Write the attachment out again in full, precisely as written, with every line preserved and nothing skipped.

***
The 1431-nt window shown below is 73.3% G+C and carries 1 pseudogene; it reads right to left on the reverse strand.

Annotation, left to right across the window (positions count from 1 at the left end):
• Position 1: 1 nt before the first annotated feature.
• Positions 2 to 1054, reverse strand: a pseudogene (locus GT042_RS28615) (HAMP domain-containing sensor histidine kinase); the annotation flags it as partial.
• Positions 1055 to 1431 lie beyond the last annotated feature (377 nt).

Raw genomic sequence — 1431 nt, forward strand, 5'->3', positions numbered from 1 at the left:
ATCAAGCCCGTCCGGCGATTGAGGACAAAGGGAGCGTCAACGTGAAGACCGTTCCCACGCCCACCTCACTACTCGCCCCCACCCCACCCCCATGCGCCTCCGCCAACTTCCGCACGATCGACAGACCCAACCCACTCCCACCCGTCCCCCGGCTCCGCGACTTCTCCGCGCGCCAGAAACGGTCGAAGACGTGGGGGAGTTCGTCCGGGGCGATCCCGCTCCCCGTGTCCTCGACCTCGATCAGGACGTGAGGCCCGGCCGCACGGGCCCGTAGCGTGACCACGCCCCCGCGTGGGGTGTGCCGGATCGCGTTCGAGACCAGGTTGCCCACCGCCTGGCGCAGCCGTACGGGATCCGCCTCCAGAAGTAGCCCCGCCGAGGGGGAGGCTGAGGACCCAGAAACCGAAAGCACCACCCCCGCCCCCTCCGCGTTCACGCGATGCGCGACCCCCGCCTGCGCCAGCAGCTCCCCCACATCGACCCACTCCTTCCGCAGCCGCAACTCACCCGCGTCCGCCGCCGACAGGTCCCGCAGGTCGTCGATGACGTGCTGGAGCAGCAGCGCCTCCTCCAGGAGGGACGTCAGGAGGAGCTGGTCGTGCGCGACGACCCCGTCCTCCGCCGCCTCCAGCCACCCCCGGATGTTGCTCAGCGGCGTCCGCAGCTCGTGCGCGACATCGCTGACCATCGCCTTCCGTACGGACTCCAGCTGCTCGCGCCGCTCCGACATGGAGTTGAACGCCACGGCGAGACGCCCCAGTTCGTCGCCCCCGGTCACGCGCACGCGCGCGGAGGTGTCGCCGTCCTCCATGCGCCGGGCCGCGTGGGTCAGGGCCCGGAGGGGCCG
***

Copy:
The 1431-nt window shown below is 73.3% G+C and carries 1 pseudogene; it reads right to left on the reverse strand.

Annotation, left to right across the window (positions count from 1 at the left end):
• Position 1: 1 nt before the first annotated feature.
• Positions 2 to 1054, reverse strand: a pseudogene (locus GT042_RS28615) (HAMP domain-containing sensor histidine kinase); the annotation flags it as partial.
• Positions 1055 to 1431 lie beyond the last annotated feature (377 nt).

Raw genomic sequence — 1431 nt, forward strand, 5'->3', positions numbered from 1 at the left:
ATCAAGCCCGTCCGGCGATTGAGGACAAAGGGAGCGTCAACGTGAAGACCGTTCCCACGCCCACCTCACTACTCGCCCCCACCCCACCCCCATGCGCCTCCGCCAACTTCCGCACGATCGACAGACCCAACCCACTCCCACCCGTCCCCCGGCTCCGCGACTTCTCCGCGCGCCAGAAACGGTCGAAGACGTGGGGGAGTTCGTCCGGGGCGATCCCGCTCCCCGTGTCCTCGACCTCGATCAGGACGTGAGGCCCGGCCGCACGGGCCCGTAGCGTGACCACGCCCCCGCGTGGGGTGTGCCGGATCGCGTTCGAGACCAGGTTGCCCACCGCCTGGCGCAGCCGTACGGGATCCGCCTCCAGAAGTAGCCCCGCCGAGGGGGAGGCTGAGGACCCAGAAACCGAAAGCACCACCCCCGCCCCCTCCGCGTTCACGCGATGCGCGACCCCCGCCTGCGCCAGCAGCTCCCCCACATCGACCCACTCCTTCCGCAGCCGCAACTCACCCGCGTCCGCCGCCGACAGGTCCCGCAGGTCGTCGATGACGTGCTGGAGCAGCAGCGCCTCCTCCAGGAGGGACGTCAGGAGGAGCTGGTCGTGCGCGACGACCCCGTCCTCCGCCGCCTCCAGCCACCCCCGGATGTTGCTCAGCGGCGTCCGCAGCTCGTGCGCGACATCGCTGACCATCGCCTTCCGTACGGACTCCAGCTGCTCGCGCCGCTCCGACATGGAGTTGAACGCCACGGCGAGACGCCCCAGTTCGTCGCCCCCGGTCACGCGCACGCGCGCGGAGGTGTCGCCGTCCTCCATGCGCCGGGCCGCGTGGGTCAGGGCCCGGAGGGGCCG